KEYWORDS:  biomedicine, Chinese medicine, epistemology, integration, materialism, methodology, ontology, Yi Jing (Book of Changes).

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Xu H, Zhang WX. Modern applications of modified Ban Xia Xie Xin Tang and their development. Aust J Acupunct Chin Med 2008;3(1):25-30.
Traditional Chinese medicine (TCM) classic formulae have evolved over hundreds of years; however, their applications and modifications can be further developed. The classic formula Ban Xia Xie Xin Tang (Pinellia Decoction to Drain the Epigastrum; BXXXT), which was originally prescribed by Zhang Zhong-Jing in the Han dynasty (150-219), can be modified and used flexibly in treating various abdominal disorders.  In the Qing dynasty (1644-1911), Wu Ju-Tong (1758-1836) wrote the book Wen Bing Tiao Bian (Systematised Identification of Warm Pathogen Diseases), outlining his eight modifications to BXXXT based on Ye Tian-Shi's (1667-1746) clinical applications of BXXXT and its patterns.  Ye applied BXXXT in two main ways.  The first involved the use of bitter, pungent, dispersing and purging herbs to treat damp heat;  the second was used to purge jue yin and unblock yang ming in order to treat various symptoms caused by Liver wood attacking Stomach earth.  Wu followed Ye's methodology and developed eight modifications to BXXXT.  These can treat summer heat-damp (shu shi), lurking summer heat (fu shu) and damp-warm (shi wen) conditions.  They can also treat jue yin Liver conditions or Liver Qi attacking Stomach patterns.  This article discusses the use of Wu Ju-Tong's eight modifications.  Modern clinical cases including nausea, vomiting, abdominal distension, stomach ache, diarrhoea and infertility have been used as examples to illustrate the flexible use of BXXXT.
KEYWORDS:  Chinese herbal formula, Ban Xia Xie Xin Tang, Wen Bing, abdominal disorders, patterns of disharmony.

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Wu Q, Yang AWH, Mansu S, Radloff A, Zhang AL, Xue CCL et al. SOPE: A model for developing online materials in chinese herbal medicine education. Aust J Acupunct Chin Med 2008;3(1):31-36.
The application of online materials to support classroom teaching may increase the flexibility of students' access to course information and facilitate communication between teachers and students. Quality assurance is the key to the development of online materials. Chinese medicine degree training has recently been introduced into higher education systems of the western world. We have recently adapted a four-stage model (SOPE), including strategic planning, operational practice, product implementation, and evaluation, into the development of online materials for a Chinese medicine subject - Pharmacology of Chinese Medicine. Following this model, information on 350 individual Chinese herbs has been presented at RMIT's Distributed Learning System to facilitate learning and teaching. This paper describes the process of this development with a focus on activities and their quality criteria at the four stages. Findings from this study demonstrate the applicability of the SOPE model in the development of online materials for primary healthcare practitioner training, such as Chinese medicine. Further study is required to conduct formal evaluation of the proposed model and its effective implementation in other educational disciplines.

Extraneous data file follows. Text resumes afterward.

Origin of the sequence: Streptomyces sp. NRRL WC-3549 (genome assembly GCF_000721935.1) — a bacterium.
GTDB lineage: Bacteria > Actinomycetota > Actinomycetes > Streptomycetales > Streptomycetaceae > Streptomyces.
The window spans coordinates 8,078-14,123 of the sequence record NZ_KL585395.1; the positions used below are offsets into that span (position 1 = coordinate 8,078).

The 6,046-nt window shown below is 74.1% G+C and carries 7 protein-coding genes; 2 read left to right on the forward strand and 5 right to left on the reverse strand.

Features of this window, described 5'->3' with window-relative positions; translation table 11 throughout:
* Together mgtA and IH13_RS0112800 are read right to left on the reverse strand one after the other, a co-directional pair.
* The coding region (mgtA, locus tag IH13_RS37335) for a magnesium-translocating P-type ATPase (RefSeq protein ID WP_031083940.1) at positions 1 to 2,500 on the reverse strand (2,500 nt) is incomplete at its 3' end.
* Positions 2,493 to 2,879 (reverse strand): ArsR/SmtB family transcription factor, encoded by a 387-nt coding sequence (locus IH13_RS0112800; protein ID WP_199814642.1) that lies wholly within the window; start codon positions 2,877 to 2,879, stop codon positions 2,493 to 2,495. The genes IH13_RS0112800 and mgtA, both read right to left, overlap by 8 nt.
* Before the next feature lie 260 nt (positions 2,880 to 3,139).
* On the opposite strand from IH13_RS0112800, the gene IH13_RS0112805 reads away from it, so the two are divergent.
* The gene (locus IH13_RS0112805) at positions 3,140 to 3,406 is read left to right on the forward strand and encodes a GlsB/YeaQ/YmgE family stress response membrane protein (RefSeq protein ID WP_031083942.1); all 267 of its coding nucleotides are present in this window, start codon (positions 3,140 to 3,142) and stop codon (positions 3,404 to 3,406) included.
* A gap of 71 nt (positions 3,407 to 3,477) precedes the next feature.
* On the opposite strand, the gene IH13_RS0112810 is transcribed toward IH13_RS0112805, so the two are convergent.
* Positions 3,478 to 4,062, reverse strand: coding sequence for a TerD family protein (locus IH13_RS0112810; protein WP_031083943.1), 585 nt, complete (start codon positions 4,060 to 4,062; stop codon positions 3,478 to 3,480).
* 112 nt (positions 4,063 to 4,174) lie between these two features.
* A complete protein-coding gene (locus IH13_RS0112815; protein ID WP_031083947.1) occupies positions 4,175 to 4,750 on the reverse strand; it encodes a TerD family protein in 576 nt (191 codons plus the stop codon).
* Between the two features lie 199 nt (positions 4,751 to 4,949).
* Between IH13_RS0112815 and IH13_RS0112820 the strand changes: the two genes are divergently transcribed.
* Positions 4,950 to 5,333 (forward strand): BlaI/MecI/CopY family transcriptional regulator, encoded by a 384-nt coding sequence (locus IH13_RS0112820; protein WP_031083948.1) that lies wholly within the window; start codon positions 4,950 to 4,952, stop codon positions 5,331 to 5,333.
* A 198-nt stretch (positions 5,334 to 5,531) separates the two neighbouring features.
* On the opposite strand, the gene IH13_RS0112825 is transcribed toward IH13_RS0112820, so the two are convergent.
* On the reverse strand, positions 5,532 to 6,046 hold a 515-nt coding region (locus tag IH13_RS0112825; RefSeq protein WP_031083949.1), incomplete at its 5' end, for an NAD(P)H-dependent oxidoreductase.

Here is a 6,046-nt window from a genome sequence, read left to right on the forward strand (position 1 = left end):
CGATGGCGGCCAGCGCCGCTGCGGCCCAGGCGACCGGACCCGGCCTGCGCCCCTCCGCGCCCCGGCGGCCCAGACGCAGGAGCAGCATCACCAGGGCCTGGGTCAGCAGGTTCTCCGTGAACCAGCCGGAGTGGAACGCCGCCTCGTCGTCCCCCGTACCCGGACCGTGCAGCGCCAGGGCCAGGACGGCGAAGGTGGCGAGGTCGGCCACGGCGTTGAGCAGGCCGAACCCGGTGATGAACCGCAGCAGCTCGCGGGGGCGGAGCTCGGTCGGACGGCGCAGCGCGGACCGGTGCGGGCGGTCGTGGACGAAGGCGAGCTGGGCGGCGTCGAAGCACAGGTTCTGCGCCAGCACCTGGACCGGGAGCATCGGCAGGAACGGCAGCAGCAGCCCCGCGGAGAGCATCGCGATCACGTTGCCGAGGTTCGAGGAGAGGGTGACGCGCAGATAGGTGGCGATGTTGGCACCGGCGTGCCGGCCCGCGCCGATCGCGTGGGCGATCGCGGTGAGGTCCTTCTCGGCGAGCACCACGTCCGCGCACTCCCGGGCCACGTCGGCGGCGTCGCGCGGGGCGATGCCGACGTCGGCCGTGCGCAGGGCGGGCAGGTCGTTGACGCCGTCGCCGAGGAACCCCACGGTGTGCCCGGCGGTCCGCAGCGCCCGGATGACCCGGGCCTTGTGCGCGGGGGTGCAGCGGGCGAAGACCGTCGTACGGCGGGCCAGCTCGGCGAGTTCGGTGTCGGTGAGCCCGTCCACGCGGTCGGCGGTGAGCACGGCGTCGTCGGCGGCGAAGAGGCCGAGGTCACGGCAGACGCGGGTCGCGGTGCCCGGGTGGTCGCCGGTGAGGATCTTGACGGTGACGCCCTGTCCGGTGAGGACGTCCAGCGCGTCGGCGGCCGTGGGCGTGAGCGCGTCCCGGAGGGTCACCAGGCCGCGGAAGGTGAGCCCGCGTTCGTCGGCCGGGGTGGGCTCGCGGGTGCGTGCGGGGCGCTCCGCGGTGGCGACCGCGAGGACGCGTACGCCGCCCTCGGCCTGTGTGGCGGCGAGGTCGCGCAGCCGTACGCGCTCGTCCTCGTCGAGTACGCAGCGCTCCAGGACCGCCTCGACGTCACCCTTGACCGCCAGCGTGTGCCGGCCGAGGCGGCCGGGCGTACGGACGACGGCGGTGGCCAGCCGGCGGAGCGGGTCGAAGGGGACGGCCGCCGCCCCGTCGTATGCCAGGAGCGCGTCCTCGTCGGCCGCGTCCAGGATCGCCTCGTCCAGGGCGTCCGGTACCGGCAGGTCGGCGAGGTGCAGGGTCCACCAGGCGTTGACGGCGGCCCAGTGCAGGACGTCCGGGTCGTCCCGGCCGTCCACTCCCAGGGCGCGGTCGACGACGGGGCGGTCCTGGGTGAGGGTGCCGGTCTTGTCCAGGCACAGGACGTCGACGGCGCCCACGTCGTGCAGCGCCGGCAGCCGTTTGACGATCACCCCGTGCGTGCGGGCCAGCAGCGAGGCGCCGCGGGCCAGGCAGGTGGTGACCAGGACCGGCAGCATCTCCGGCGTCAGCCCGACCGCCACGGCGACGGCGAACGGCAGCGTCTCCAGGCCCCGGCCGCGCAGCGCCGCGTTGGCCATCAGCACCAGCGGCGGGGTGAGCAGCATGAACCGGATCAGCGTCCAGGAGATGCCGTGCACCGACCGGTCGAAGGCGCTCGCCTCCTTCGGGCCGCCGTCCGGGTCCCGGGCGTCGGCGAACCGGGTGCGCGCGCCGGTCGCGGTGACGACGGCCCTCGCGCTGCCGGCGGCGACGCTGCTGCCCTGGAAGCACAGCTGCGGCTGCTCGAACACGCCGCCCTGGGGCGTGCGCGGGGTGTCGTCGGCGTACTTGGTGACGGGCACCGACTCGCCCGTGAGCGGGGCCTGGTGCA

KEYWORDS: quality assurance, case study, Chinese medicine education.

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Zhu XS, Proctor M, Bensoussan A, Smith C, Wu E et al. Chinese herbal medicine for primary dysmenorrhoea: a systematic review. Aust J Acupunct Chin Med 2008;3(1):37-52.
Background: Conventional treatment for primary dysmenorrhoea has a failure rate of 20% to 25% and may be contraindicated or not tolerated by some women. Chinese herbal medicine may be a suitable alternative. Objectives: To determine the efficacy and safety of Chinese herbal medicine for primary dysmenorrhoea when compared with placebo, no treatment, and other treatment. Main results: Thirty-nine randomised controlled trials involving a total of 3475 women were included in the review. A number of the trials were of small sample size and poor methodological quality. Results for Chinese herbal medicine compared to placebo were unclear as data could not be combined (3 RCTs). Chinese herbal medicine resulted in significant improvements in pain relief (14 RCTs; RR 1.99, 95% CI 1.52 to 2.60), overall symptoms (6 RCTs; RR 2.17, 95% CI 1.73 to 2.73) and use of additional medication (2 RCTs; RR 1.58, 95% CI 1.30 to 1.93) when compared to use of pharmaceutical drugs. Self-designed Chinese herbal formulae resulted in significant improvements in pain relief (18 RCTs; RR 2.06, 95% CI 1.80 to 2.36), overall symptoms (14 RCTs; RR 1.99, 95% CI 1.65 to 2.40) and use of additional medication (5 RCTs; RR 1.58, 95% CI 1.34 to 1.87) after up to three months of follow-up when compared to commonly used Chinese herbal health products. Chinese herbal medicine also resulted in better pain relief than acupuncture (2 RCTs; RR 1.75, 95% CI 1.09 to 2.82) and heat compression (1 RCT; RR 2.08, 95% CI 2.06 to 499.18). Reviewers' conclusions: The review found promising evidence supporting the use of Chinese herbal medicine for primary dysmenorrhoea; however, results are limited by the poor methodological quality of the included trials.